Please use this identifier to cite or link to this item:
Title: Global longitudinal strain in chronic asymptomatic aortic regurgitation: systematic review
Authors: Campos, Diana
Teixeira, Rogério 
Saleiro, Carolina
Botelho, Ana
Gonçalves, Lino 
Keywords: aortic regurgitation; global longitudinal strain; outcomes; aortic valve replacement
Issue Date: Sep-2020
Publisher: Springer Nature
Serial title, monograph or event: Echo Research and Practice
Volume: 7
Issue: 3
Abstract: Chronic aortic regurgitation (AR) patients typically remain asymptomatic for a long time. Left ventricular mechanics, namely global longitudinal strain (GLS), has been associated with outcomes in AR patients. The authors conducted a systematic review to summarize and appraise GLS impact on mortality, the need for aortic valve replacement (AVR) and disease progression in AR patients. A literature search was performed using these key terms 'aortic regurgitation' and 'longitudinal strain' looking at all randomized and nonrandomized studies conducted on chronic aortic regurgitation. The search yielded six observational studies published from 2011 and 2018 with a total of 1571 patients with moderate to severe chronic AR. Only two studies included all-cause mortality as their endpoint. The other studies looked at the association between GLS with AVR and disease progression. The mean follow-up period was 4.2 years. We noted a great variability of clinical, methodological and/or statistical origin. Thus, meta-analytic portion of our study was limited. Despite a relevant heterogeneity, an impaired GLS was associated with adverse cardiac outcomes. Left ventricular GLS may offer incremental value in risk stratification and decision-making.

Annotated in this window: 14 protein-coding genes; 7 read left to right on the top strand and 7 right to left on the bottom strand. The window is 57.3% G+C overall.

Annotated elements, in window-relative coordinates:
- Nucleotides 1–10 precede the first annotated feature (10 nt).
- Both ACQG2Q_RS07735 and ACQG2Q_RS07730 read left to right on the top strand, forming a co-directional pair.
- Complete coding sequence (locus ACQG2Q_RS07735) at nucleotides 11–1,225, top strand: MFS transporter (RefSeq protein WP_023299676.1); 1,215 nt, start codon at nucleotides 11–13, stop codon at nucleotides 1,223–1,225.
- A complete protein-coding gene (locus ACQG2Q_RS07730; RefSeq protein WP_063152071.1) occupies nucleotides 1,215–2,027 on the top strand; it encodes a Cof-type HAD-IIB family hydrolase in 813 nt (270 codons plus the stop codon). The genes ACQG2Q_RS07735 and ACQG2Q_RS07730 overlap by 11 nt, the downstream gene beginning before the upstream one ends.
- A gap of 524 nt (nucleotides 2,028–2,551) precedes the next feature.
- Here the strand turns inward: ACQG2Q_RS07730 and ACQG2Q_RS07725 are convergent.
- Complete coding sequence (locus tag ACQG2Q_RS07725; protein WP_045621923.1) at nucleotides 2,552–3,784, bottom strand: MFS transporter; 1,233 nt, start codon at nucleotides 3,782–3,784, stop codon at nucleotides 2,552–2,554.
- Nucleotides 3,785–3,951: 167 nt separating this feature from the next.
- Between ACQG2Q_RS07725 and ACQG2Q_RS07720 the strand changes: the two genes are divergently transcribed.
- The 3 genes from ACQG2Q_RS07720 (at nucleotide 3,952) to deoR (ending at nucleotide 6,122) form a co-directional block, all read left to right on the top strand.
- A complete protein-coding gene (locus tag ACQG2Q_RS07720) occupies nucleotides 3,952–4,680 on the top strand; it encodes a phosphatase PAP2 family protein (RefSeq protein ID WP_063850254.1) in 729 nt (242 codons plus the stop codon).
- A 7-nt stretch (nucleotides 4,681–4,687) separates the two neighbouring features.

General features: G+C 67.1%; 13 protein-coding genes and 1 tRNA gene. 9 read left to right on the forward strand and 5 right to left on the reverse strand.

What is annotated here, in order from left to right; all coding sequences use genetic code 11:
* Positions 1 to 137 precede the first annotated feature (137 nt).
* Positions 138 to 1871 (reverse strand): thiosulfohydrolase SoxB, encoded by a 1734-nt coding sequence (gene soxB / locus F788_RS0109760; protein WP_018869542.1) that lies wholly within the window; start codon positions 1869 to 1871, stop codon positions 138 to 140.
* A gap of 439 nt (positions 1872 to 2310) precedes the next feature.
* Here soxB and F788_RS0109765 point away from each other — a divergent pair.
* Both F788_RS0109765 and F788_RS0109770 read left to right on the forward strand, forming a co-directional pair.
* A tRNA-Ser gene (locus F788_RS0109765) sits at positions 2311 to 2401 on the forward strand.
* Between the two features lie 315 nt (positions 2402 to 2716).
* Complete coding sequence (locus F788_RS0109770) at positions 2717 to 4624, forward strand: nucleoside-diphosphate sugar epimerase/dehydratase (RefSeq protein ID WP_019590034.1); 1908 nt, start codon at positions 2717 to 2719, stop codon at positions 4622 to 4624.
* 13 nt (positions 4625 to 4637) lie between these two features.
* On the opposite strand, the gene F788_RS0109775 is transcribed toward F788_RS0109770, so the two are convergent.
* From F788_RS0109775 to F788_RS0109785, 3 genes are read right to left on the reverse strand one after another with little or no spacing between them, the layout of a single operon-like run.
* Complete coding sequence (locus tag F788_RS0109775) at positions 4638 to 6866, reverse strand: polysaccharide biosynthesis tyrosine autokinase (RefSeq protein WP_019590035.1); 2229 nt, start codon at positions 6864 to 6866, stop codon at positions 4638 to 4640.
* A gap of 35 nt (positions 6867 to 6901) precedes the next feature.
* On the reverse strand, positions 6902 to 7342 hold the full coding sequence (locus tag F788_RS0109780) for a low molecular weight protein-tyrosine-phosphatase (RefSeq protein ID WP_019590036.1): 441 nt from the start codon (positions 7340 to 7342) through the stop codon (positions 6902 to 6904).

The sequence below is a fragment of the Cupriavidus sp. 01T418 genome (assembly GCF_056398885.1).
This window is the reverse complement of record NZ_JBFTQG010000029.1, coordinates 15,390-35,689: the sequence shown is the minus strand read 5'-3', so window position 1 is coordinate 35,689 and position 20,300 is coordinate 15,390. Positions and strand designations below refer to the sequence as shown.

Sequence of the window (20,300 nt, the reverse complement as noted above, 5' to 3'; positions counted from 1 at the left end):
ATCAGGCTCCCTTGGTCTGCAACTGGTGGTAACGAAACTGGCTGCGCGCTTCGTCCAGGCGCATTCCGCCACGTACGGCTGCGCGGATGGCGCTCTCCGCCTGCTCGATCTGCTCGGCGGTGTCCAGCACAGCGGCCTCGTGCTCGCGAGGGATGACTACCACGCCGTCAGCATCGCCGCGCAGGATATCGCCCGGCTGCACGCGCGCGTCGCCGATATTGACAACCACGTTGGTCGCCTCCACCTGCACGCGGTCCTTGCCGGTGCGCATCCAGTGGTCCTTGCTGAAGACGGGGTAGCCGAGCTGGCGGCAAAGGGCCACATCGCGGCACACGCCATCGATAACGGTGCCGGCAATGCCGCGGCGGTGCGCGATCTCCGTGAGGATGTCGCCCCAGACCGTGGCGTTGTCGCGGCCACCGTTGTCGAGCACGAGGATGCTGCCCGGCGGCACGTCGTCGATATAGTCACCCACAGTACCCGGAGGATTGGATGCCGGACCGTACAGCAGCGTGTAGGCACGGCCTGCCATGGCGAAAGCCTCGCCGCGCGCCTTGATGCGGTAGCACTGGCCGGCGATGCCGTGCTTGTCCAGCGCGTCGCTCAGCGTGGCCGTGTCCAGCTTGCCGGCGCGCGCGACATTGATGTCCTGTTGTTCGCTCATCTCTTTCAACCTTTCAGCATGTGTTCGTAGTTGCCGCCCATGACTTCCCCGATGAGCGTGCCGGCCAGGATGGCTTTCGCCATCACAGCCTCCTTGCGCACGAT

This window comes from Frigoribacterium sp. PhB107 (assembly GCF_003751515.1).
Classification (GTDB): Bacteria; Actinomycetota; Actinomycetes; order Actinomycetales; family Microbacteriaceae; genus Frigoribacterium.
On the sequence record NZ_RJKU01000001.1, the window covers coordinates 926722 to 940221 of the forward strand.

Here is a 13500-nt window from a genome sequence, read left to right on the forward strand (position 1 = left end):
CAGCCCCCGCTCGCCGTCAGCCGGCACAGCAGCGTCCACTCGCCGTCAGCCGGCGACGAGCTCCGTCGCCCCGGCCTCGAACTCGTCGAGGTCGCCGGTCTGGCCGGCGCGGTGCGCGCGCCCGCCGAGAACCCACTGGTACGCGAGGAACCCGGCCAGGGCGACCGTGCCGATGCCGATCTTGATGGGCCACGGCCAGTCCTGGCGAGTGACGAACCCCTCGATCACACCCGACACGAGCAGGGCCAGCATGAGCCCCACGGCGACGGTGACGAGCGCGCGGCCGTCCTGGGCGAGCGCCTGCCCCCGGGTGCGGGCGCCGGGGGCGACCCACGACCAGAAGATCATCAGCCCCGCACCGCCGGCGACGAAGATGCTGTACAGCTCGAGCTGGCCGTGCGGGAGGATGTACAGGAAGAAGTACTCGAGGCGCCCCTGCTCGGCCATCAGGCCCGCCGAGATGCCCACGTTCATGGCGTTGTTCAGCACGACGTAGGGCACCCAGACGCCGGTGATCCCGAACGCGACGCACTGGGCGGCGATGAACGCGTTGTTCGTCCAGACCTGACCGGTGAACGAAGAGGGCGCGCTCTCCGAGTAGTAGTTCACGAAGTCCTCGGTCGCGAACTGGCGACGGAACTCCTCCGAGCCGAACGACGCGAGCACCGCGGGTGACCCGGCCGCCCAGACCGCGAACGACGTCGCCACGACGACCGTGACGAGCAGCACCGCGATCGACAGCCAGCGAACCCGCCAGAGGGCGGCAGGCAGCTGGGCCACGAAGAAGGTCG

ISSN: 2055-0464
DOI: 10.1530/ERP-20-0024
Rights: openAccess
Appears in Collections:FMUC Medicina - Artigos em Revistas Internacionais

Show full item record


checked on Sep 1, 2023

Page view(s)

checked on Sep 18, 2023


checked on Sep 18, 2023

Google ScholarTM




This item is licensed under a Creative Commons License Creative Commons